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Arizona Lottery

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NEWS
By Marina Sarris and Marina Sarris,SUN STAFF | February 18, 1996
The company that will be taking over Maryland's $1 billion-a-year lottery business is having big troubles in Arizona, where persistent glitches have marred its first few months of running that state's lottery.The problems have worried the treasurer of Kentucky, where a lottery contract with the company is pending, and prompted speculation about what is in store for Maryland.The contractor, Automated Wagering International Inc., is facing hefty fines over computer problems that have kept the Arizona lottery from collecting more than $14 million in instant ticket receipts from stores.
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NEWS
By Marina Sarris and Marina Sarris,SUN STAFF | September 28, 1996
The company that took over Maryland's $1 billion-a-year lottery business last month is up for sale, raising questions about its future here.Automated Wagering International Inc. yesterday cited uncertainties surrounding its possible sale as a reason for withdrawing its offer to run the Kentucky lottery.AWI's parent company, Video Lottery Technologies, disclosed that it was "entertaining offers for the purchase of AWI" in a letter to Kentucky Lottery President Arthur L. Gleason Jr.The announcement raises questions about how the potential sale could affect the company's $53 million contract to run the Maryland lottery for five years.
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NEWS
June 6, 1996
STATE LAWMAKERS are rightly concerned about the State Lottery Agency's transition to a new computer system next month, when AWI Inc. succeeds GTECH Corp. as the contractor running the lottery games. AWI, after all, just lost its Arizona lottery contract over allegations of poor performance. Will that happen here?The legislature's fiscal analysts indicated there might be problems. But the evidence turned out to be superficial at a hearing this week. It badly misled state lawmakers, who thought (incorrectly)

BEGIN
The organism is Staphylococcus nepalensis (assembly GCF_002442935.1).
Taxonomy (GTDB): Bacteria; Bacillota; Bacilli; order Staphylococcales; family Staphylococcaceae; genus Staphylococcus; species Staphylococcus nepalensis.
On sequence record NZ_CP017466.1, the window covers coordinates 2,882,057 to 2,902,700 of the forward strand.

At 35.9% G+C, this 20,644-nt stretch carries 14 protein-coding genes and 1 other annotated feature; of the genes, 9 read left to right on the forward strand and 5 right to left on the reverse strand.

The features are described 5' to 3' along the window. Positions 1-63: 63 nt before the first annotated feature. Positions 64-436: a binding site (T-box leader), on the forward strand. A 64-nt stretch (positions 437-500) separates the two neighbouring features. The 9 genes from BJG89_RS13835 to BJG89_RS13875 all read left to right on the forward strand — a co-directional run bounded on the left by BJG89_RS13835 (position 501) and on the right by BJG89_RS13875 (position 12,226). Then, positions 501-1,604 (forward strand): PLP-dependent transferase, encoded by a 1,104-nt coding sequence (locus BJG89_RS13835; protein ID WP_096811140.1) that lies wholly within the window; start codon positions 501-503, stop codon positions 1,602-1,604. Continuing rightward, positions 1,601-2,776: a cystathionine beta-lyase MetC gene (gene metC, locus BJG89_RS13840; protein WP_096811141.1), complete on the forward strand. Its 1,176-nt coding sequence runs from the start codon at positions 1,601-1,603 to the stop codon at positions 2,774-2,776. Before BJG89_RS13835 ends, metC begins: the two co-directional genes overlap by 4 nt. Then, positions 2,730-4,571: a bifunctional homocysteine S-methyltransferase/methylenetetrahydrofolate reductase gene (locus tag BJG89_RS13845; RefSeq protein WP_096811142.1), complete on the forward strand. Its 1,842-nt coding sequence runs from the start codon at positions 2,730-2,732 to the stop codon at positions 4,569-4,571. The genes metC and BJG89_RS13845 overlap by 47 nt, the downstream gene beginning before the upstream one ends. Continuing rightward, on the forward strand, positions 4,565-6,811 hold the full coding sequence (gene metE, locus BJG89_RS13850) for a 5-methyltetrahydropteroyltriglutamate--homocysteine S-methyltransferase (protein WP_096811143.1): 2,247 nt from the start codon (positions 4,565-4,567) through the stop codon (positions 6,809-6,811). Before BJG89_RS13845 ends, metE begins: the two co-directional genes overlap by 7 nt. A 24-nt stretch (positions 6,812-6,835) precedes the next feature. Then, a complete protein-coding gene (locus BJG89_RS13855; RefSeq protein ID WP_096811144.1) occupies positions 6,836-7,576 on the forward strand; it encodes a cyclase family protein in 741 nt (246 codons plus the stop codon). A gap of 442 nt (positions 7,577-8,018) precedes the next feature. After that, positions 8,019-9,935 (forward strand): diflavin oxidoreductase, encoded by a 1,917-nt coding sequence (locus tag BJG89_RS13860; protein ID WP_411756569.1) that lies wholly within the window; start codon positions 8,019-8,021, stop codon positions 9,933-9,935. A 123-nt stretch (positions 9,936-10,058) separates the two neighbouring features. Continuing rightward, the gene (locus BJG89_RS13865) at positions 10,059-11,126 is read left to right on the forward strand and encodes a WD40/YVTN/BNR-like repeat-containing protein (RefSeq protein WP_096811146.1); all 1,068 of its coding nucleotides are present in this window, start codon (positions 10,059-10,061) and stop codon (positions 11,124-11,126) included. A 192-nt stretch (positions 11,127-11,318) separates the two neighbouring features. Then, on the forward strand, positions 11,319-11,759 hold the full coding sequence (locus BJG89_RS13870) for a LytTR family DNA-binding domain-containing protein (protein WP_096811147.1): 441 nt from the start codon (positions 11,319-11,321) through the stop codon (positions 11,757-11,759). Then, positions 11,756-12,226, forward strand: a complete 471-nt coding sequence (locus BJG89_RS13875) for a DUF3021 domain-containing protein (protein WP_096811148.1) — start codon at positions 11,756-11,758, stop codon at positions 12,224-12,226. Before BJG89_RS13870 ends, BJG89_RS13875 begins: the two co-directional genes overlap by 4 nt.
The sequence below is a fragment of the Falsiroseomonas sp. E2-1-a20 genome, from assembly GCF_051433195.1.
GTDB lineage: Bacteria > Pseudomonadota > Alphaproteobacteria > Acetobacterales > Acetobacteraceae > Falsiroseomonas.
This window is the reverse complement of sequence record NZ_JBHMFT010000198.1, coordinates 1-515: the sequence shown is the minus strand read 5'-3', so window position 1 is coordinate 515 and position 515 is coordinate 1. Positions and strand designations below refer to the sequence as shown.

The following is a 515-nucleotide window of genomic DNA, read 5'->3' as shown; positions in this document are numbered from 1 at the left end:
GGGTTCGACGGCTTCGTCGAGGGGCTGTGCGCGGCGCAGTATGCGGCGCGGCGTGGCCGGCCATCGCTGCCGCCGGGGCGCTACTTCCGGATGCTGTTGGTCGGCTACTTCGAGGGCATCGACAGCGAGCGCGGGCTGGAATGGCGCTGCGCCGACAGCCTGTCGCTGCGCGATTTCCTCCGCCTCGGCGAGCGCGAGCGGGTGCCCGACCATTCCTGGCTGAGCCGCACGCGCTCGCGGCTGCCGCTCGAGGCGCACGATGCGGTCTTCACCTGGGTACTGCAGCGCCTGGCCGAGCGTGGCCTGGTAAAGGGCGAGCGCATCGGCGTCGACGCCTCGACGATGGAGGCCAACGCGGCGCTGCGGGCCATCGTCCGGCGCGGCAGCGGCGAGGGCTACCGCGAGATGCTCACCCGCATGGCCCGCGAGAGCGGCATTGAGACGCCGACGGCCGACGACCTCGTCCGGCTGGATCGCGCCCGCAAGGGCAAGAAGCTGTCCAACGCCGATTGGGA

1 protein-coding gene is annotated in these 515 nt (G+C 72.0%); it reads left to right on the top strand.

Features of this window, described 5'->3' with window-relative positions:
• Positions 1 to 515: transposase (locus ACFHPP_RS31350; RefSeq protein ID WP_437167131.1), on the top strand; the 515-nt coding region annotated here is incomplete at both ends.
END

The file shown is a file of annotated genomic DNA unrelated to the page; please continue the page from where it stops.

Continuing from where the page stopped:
NEWS
By Marina Sarris and Marina Sarris,SUN STAFF | August 21, 1996
Maryland lottery players and sellers yesterday reported a lessening of the computer problems that beset them Monday, but some of the pink computers continued to work erratically or not at all.About 200 of the almost 3,800 new lottery terminals statewide remained out of service on Automated Wagering International's second day on the job. AWI, a lottery contractor with a troubled past, began running the state's $1 billion-a-year lottery business Monday.Maryland...
NEWS
By Marina Sarris and Marina Sarris,SUN STAFF | June 5, 1996
Worried state legislators told Maryland lottery officials yesterday to develop a backup plan in case their new contractor fails to perform when it takes over lottery operations next month.Legislators said they were alarmed that the contractor, Automated Wagering International, was fired by the Arizona lottery last month for poor performance. AWI is installing a computer system in Maryland that is similar, although larger and more complex, than the one rejected by Arizona."We think you should come up with a contingency plan," said Sen. Thomas L. Bromwell, a Baltimore County Democrat.
NEWS
By Marina Sarris and Marina Sarris,SUN STAFF | September 28, 1996
The company that took over Maryland's $1 billion-a-year lottery business last month is up for sale, raising questions about its future here.Automated Wagering International Inc. yesterday cited uncertainties surrounding its possible sale as a reason for withdrawing its offer to run the Kentucky lottery.AWI's parent company, Video Lottery Technologies, disclosed that it was "entertaining offers for the purchase of AWI" in a letter to Kentucky Lottery President Arthur L. Gleason Jr.The announcement raises questions about how the potential sale could affect the company's $53 million contract to run the Maryland lottery for five years.
NEWS
By Marina Sarris and Marina Sarris,SUN STAFF | June 26, 1996